The earliest piece I have heard of is this pitcher dated July 1947. I do not yet know when the pottery stopped operating. I now know that whichever brother was not involved with the wooden ware Vergennes operation opened a store in New Haven, VT which was operating as late as 1971 when an acquaintance's grandmother stopped and bought some pottery marked as Pittsfield Potters there.


In excellent condition, it is glazed in a high gloss dark pink glaze. The inside is glazed in a white glaze.  It is marked Mountain Kiln Pottery, July '47 and Bristol, VT. It is the second one I know of.  Vermont Studio potter Stanley Ballard (1917-1960) graduated from Alfred University’s highly respected Ceramic Program in 1939, having studied there while these influential teachers were part of the faculty: Marion Fosdick, Charles Harder, Clarence Merritt, and C. Katherine Nelson.


 From 1937-1939 he was a classmate of Glidden Parker. He had his studio in Burlington Vermont from 1946 -1960 until his untimely tragic death in February 1960. 



This Ballard #4 fish shaped ashtray is done in a very unusual glaze for this shape. 


It is the only Fish shape ashtray I have ever seen done in one of the Crackle glazes.


It is the Crackle glaze Ballard of which Ballard was so proud and used on a few items made for the Carbone line. It is signed and in excellent condition.

Lundberg Studios Salazar 1975 paperweigh

 

Mark Bellaire African Heads low bowl

 

Mountain Kiln Pottery 1947 pink pitcher

 

Ballard #4 Fish blue crackle glaze ashtr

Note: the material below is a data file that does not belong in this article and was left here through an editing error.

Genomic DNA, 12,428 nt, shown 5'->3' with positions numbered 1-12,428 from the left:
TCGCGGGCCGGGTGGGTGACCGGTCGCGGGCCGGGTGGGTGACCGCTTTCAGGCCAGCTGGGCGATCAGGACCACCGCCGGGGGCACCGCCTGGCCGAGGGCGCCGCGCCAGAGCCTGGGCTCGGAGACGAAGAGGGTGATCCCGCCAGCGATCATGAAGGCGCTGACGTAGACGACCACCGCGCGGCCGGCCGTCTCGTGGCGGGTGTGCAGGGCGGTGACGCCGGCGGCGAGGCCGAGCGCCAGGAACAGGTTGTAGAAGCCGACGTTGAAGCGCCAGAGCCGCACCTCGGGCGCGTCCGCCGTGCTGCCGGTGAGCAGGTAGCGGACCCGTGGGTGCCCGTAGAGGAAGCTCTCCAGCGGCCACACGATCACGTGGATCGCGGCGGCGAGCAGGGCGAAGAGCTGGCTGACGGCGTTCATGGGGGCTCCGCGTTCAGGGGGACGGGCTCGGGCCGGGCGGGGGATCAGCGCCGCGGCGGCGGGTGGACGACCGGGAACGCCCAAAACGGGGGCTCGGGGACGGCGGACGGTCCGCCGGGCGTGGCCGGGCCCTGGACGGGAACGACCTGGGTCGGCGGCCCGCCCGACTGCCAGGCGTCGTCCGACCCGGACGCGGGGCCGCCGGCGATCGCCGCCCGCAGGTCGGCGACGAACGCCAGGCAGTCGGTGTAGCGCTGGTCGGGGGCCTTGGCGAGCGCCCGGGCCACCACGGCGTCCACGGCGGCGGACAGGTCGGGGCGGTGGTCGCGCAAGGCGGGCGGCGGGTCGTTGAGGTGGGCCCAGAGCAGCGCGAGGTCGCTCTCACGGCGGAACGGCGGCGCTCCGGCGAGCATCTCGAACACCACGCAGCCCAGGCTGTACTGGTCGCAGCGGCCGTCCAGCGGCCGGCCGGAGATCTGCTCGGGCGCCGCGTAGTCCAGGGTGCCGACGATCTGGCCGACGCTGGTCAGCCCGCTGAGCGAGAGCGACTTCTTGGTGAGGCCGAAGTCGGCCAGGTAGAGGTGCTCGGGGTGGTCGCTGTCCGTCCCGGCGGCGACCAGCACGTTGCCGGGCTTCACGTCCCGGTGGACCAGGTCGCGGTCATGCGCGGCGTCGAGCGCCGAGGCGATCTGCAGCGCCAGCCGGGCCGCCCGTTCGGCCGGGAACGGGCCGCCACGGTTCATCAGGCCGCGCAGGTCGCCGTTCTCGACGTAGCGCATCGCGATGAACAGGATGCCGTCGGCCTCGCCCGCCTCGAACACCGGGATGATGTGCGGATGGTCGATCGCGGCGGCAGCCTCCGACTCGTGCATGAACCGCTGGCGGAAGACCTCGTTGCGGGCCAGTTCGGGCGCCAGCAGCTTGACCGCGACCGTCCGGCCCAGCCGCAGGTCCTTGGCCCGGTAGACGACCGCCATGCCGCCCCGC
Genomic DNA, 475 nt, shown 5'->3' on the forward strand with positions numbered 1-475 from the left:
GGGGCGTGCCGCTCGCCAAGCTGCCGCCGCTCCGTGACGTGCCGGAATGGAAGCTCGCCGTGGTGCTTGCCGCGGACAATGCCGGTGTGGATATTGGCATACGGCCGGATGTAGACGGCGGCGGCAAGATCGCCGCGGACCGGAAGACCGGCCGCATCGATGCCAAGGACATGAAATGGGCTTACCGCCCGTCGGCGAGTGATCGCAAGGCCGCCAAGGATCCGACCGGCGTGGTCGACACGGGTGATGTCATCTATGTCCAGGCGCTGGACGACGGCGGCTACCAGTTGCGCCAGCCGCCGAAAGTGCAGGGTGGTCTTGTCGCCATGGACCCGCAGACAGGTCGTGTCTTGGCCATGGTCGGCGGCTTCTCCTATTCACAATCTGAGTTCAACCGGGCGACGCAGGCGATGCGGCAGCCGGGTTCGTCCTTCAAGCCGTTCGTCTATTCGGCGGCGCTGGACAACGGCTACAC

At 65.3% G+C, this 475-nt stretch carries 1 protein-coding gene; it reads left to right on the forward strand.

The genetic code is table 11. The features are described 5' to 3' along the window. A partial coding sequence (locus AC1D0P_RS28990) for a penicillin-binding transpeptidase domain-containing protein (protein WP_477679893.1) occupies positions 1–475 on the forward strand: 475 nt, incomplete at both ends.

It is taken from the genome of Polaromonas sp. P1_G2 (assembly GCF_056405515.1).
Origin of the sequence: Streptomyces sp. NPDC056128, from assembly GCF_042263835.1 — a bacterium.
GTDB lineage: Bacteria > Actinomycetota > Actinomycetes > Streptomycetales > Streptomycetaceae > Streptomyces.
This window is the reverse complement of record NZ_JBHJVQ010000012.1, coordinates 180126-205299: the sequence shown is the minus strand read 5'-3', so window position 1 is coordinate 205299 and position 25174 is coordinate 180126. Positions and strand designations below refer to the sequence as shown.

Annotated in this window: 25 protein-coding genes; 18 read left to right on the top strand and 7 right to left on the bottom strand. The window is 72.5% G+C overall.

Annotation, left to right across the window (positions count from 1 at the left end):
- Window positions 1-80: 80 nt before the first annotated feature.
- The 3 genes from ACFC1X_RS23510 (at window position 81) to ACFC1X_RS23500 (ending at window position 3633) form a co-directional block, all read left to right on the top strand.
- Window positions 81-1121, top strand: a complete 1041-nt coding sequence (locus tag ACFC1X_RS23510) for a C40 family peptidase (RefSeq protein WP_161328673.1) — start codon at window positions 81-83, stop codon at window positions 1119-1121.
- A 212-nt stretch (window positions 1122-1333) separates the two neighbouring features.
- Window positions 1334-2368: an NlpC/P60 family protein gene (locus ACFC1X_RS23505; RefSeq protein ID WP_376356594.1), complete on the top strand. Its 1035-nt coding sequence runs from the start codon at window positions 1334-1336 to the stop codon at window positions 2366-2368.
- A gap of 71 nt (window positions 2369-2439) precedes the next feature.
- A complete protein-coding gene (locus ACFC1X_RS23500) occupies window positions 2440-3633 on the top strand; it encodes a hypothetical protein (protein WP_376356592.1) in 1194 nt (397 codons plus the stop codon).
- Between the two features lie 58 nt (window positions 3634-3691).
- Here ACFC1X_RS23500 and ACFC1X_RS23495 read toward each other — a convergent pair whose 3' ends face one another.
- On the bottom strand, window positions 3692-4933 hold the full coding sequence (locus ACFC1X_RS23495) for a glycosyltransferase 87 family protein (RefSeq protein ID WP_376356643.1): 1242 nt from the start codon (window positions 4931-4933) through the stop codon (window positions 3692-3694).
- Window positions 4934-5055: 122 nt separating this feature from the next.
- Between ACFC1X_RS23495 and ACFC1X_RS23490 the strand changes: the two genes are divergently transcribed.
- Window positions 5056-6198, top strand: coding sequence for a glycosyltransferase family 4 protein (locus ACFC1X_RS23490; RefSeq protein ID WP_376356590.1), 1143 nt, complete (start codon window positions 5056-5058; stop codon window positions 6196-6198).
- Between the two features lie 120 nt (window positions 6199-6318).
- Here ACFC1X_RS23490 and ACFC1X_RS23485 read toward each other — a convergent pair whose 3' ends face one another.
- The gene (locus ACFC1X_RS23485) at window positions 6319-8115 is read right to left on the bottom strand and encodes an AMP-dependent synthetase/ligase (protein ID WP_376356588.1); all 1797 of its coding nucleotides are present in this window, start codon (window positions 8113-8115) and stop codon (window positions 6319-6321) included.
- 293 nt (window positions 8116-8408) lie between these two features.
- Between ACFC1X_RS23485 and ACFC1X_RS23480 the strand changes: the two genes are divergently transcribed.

Produced by the Brockway Glass Company, of Brockway Pennsylvania, this cute and funky set of salt and pepper shakers carry the "long tail Y" Brockway signature on their bases embossed in the glass as well as 2 OZ Cap. and the number 2.  Each stands 4 inches tall and features a molded in relief CLOWN with the traditional zigzag collar, big buttons down the front of the clown suit and dots as decoration on the suit.  The clown appears seated as one can see both arms and legs.  The cap is red plastic and in great shape. Add them to your Brockway Glass or American Promotional Glassware or even Clown collection today.  These Purinton Fruit pattern range shakers feature a pear on the Pepper and an Apple on the Salt. Each has its original cork but it is up in the shaker.  They have no chips or cracks to  them. Each shaker stands four inches tall and is three inches wide.  They would look great in a country inspired kitchen.  Add them to your Purinton pottery or American Dinnerware collection today. They are in excellent condition.  Made between 1894 - 1900, this pattern is among those started while Consolidated was still in Fostoria, Ohio prior to their move to Pennsylvania.  As Lechner states in his Salt Shaker book (second edition) on page 45, this motif consists of four embossed fish standing upright; one on each corner of the shaker.  Excellent overall condition with some minor and typical inner rim roughness.